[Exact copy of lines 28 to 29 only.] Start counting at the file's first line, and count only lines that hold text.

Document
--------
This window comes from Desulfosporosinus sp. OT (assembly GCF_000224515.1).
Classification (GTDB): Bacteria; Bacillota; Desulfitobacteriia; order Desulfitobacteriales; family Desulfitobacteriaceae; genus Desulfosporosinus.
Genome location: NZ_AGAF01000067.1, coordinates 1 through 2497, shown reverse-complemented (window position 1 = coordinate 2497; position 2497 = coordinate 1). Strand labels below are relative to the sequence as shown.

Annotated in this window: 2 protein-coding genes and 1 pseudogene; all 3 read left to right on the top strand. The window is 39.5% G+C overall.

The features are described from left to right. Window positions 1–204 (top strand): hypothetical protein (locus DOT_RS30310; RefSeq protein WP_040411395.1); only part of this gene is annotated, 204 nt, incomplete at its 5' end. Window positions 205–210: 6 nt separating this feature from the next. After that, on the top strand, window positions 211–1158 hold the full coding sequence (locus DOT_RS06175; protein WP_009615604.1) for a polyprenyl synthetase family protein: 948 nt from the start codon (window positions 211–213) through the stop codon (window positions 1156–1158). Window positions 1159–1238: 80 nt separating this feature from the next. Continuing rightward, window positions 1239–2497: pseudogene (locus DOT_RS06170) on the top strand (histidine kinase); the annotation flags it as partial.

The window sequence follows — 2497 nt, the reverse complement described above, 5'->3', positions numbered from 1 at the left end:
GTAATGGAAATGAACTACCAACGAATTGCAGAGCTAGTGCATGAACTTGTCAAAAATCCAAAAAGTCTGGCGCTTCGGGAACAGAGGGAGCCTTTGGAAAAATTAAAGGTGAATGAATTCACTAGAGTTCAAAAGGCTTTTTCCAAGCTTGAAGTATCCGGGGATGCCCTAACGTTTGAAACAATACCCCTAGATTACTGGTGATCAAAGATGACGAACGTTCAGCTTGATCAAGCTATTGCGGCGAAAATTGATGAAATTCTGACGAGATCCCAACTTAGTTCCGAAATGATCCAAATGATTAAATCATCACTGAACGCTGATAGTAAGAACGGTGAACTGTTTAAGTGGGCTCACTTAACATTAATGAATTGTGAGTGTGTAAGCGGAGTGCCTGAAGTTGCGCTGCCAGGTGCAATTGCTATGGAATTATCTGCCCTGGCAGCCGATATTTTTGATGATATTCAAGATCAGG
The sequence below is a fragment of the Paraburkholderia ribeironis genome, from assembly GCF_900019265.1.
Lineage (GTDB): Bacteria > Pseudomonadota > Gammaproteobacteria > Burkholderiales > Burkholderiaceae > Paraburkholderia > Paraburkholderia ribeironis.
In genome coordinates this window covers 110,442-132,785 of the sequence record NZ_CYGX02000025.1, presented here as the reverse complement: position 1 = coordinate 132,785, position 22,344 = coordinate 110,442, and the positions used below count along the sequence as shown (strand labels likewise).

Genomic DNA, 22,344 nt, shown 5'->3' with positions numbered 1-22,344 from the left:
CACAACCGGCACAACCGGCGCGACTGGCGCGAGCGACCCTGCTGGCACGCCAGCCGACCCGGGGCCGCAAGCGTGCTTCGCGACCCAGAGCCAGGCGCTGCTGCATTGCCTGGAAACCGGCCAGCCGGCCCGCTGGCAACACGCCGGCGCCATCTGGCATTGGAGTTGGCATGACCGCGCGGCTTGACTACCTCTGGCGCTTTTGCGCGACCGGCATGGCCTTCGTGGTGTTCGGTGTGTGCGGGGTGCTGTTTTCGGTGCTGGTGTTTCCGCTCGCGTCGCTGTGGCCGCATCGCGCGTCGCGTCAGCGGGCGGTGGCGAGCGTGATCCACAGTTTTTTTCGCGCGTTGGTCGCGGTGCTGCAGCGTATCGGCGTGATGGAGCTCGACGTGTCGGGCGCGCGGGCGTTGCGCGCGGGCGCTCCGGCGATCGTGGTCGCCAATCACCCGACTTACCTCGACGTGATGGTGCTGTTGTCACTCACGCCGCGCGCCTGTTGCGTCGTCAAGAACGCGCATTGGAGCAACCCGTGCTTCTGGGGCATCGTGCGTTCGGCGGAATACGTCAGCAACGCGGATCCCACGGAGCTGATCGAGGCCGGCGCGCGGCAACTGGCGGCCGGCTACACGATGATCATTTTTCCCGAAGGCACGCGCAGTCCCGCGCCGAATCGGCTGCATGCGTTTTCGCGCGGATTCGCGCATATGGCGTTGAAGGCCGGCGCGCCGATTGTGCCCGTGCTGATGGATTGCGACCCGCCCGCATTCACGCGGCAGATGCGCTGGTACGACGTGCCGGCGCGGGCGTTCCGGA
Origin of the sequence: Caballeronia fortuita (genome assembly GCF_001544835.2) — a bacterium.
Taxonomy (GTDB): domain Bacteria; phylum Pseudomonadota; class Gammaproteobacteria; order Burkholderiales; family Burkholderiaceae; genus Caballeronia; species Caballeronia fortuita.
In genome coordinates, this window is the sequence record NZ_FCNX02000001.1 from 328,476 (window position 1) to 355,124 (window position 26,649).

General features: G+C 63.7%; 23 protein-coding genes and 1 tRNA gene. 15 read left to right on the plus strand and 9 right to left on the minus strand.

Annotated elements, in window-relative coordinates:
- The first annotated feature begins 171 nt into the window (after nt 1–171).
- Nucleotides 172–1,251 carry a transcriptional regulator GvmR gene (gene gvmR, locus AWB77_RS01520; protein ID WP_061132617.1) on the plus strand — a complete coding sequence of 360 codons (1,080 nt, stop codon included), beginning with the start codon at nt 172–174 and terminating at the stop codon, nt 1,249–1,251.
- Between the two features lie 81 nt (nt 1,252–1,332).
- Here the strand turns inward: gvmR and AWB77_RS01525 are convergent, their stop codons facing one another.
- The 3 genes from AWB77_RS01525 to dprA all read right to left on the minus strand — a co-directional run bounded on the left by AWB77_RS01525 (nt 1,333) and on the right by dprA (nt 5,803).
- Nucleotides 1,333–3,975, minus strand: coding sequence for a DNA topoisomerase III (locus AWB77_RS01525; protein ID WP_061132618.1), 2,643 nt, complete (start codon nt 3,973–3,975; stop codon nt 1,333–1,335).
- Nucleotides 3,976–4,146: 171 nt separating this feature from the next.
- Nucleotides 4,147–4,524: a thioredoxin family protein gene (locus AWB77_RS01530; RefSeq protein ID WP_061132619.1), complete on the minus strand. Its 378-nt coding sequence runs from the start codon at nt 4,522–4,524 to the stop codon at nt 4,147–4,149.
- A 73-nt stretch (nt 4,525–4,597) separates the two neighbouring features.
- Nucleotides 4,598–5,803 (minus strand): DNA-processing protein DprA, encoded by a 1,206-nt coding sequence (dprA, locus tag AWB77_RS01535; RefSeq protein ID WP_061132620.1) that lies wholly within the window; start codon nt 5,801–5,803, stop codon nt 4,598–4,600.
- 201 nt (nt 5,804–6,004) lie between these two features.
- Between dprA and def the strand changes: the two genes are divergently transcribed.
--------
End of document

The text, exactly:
- 201 nt (nt 5,804–6,004) lie between these two features.
- Between dprA and def the strand changes: the two genes are divergently transcribed.